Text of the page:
But Gingrich, who finished a close second in both states, noted that he earned about as many delegates as his rivals, and pledged to continue on.

“The elite media’s efforts to convince the nation that Mitt Romney is inevitable just collapsed,” Gingrich said, addressing a subdued crowd here in Birmingham.

“If you’re the front-runner and you come in third, you’re not much of a front-runner.”

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Republican presidential candidate Rick Santorum said yesterday that voters can trust his judgment on the environment ... and that climate change is baloney.

At the Gulf Coast Energy Summit in Biloxi, Mississippi, Santorum basically said that climate change is a liberal myth - in fact, plants are totally doing well!

"The dangers of carbon dioxide? Go tell that to a plant, how dangerous carbon dioxide is," he said. It's true. Plants eat that stuff up like it's their job!

Nice Rick Santorum Picture

"I didn't change as the climate changed," the ex-U.S. Senator added, seemingly likening Mitt Romney to ... the rising global temperatures he denies exist?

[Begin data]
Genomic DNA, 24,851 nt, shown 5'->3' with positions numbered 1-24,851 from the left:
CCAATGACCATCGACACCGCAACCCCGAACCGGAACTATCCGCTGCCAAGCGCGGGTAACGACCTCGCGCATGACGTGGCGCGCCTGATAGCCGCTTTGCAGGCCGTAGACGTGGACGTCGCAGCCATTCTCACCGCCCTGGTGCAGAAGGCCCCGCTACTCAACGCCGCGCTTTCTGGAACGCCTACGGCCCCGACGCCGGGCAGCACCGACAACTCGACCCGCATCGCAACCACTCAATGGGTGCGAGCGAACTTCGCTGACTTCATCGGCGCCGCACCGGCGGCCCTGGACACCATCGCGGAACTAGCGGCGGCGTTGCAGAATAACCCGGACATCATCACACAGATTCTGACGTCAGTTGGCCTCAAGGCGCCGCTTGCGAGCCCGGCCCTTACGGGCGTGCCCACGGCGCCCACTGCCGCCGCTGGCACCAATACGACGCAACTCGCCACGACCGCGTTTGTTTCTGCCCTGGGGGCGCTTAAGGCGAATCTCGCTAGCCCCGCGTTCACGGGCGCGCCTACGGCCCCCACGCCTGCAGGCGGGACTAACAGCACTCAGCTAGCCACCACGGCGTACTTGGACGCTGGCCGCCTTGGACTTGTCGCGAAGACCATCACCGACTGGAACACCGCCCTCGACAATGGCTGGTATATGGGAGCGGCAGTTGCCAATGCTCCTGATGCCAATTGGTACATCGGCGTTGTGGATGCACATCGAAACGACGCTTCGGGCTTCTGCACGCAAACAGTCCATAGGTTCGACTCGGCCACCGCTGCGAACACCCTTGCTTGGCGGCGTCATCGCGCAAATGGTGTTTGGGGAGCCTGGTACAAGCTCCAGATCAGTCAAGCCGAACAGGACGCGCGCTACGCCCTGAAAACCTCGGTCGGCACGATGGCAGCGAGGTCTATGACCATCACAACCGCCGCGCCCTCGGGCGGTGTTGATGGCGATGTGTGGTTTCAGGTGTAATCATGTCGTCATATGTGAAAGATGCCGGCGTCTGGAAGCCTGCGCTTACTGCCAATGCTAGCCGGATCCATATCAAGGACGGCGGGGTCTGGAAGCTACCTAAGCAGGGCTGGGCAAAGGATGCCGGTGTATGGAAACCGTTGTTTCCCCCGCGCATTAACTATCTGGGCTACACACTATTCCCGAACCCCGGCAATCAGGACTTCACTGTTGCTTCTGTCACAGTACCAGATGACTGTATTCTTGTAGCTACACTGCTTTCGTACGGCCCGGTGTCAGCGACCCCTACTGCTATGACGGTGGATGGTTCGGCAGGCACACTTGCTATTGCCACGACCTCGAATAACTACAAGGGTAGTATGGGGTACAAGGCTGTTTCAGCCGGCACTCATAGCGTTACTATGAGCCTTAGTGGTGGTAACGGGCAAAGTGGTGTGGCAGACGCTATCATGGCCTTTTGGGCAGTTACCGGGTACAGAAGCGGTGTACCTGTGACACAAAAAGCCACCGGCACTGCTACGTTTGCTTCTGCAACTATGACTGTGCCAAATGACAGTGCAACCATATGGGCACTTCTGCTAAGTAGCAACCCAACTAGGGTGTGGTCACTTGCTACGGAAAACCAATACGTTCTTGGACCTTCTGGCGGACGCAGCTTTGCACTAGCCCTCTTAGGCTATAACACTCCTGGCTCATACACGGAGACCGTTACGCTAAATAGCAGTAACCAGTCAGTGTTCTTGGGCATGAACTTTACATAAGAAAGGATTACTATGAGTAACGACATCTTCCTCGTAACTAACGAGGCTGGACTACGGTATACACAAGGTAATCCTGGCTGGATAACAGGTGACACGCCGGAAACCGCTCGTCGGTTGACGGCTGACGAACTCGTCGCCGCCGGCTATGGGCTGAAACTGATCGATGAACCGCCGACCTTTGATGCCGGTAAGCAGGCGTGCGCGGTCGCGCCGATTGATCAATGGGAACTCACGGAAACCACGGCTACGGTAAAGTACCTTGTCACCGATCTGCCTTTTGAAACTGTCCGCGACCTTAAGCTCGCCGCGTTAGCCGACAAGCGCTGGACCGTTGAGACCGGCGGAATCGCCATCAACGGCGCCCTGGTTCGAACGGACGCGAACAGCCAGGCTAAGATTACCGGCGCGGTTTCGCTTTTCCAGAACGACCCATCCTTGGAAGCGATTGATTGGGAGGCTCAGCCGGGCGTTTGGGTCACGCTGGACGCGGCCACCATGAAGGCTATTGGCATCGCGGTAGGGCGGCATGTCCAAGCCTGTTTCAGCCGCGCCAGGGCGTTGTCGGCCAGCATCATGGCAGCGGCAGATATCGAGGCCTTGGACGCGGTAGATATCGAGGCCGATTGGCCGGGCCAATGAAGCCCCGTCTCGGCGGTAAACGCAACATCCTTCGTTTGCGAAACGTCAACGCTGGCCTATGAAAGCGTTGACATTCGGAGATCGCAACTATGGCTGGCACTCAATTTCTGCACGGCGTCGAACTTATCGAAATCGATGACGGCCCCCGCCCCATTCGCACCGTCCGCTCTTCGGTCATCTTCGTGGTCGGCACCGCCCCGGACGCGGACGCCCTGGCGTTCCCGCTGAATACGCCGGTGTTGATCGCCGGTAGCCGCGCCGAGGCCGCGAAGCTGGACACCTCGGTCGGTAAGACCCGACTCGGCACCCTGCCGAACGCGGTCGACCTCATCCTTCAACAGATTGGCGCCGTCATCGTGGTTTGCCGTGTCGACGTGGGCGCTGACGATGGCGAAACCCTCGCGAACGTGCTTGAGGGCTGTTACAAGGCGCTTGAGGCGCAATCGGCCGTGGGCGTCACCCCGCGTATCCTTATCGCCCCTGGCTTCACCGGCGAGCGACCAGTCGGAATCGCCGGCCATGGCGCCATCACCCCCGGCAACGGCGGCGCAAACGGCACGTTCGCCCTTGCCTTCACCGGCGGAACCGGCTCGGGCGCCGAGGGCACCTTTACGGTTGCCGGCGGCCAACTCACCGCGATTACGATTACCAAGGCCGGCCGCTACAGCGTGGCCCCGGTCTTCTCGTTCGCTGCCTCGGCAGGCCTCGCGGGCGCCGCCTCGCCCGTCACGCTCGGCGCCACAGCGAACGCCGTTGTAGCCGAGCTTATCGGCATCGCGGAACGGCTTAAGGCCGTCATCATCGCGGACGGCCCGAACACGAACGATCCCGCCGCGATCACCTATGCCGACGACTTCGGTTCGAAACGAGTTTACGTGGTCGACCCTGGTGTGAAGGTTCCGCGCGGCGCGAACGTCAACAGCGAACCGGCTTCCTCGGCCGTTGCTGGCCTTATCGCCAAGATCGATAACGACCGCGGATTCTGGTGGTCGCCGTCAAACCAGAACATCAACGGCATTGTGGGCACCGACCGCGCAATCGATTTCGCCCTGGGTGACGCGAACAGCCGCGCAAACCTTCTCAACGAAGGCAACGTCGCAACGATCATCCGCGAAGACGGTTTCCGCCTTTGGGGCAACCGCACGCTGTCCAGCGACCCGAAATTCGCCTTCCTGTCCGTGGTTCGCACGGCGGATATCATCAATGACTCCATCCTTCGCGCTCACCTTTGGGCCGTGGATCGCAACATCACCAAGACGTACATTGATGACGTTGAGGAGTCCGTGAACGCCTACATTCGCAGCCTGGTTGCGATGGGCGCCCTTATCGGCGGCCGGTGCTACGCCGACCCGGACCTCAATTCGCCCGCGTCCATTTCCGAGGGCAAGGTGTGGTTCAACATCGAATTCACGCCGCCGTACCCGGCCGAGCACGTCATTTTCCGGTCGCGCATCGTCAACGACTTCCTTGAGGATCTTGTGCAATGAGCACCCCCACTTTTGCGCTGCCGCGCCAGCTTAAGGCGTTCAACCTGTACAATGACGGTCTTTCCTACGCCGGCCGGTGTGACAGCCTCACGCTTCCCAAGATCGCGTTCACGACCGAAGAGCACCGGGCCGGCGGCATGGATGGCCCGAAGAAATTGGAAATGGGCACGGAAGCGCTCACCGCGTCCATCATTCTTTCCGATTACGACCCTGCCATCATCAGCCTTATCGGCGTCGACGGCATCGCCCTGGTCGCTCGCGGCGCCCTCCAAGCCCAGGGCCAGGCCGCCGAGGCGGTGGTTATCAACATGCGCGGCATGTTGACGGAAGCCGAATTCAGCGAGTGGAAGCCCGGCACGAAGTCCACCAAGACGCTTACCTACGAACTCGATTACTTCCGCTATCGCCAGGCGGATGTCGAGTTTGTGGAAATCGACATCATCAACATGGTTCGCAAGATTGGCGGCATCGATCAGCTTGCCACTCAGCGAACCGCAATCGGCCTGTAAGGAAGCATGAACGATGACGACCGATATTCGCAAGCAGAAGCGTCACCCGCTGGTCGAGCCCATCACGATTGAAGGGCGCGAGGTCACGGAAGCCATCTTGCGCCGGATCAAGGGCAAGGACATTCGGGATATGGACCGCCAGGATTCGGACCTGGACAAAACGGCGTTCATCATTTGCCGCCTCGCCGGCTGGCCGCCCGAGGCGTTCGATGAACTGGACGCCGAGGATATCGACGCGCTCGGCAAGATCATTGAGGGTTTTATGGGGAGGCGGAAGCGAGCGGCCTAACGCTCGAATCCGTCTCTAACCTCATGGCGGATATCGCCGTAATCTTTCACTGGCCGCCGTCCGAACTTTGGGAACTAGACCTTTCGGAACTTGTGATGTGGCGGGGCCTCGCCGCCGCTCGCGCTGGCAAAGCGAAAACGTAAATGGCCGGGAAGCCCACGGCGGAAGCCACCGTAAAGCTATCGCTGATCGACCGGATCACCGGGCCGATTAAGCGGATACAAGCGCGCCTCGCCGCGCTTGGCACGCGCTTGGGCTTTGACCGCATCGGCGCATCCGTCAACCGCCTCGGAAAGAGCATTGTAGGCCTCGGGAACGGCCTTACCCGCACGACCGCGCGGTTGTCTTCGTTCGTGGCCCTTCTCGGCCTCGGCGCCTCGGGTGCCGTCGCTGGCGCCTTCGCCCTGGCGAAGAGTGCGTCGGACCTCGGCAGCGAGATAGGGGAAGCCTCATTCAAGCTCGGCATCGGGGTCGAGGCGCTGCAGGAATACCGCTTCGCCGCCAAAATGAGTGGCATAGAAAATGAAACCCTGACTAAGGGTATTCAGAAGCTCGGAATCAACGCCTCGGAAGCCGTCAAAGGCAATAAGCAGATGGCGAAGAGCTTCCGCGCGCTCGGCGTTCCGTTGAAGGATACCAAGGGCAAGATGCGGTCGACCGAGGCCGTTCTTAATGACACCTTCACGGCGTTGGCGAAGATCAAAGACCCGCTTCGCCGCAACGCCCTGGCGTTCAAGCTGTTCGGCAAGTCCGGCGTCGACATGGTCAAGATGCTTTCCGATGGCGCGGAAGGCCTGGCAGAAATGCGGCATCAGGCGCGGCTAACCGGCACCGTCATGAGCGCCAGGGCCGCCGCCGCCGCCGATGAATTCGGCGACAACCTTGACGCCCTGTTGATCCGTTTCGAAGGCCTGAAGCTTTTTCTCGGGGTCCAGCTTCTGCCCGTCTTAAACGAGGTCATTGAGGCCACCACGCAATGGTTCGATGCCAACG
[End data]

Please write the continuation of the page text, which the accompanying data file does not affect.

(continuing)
"I stood tall. Now the climate has changed and everyone's for drilling now. But please understand that when times were tough, they were not and I was."

In case it wasn't clear, Santorum said he stands alone in the GOP field as the opposite of President Obama on energy, calling global warming a "hoax."

On Saturday, an op-ed penned by Santorum on RedState (dot) com explained:

"The Washington Establishment would rather fight global warming than fight for American jobs ... President Obama and his administration have decided to wage war against global warming and thus against the American worker."

"Those living on or near the Gulf Coast in particular know the impact these extreme environmental positions can have on the region's economy."

What do you think: Is climate change real?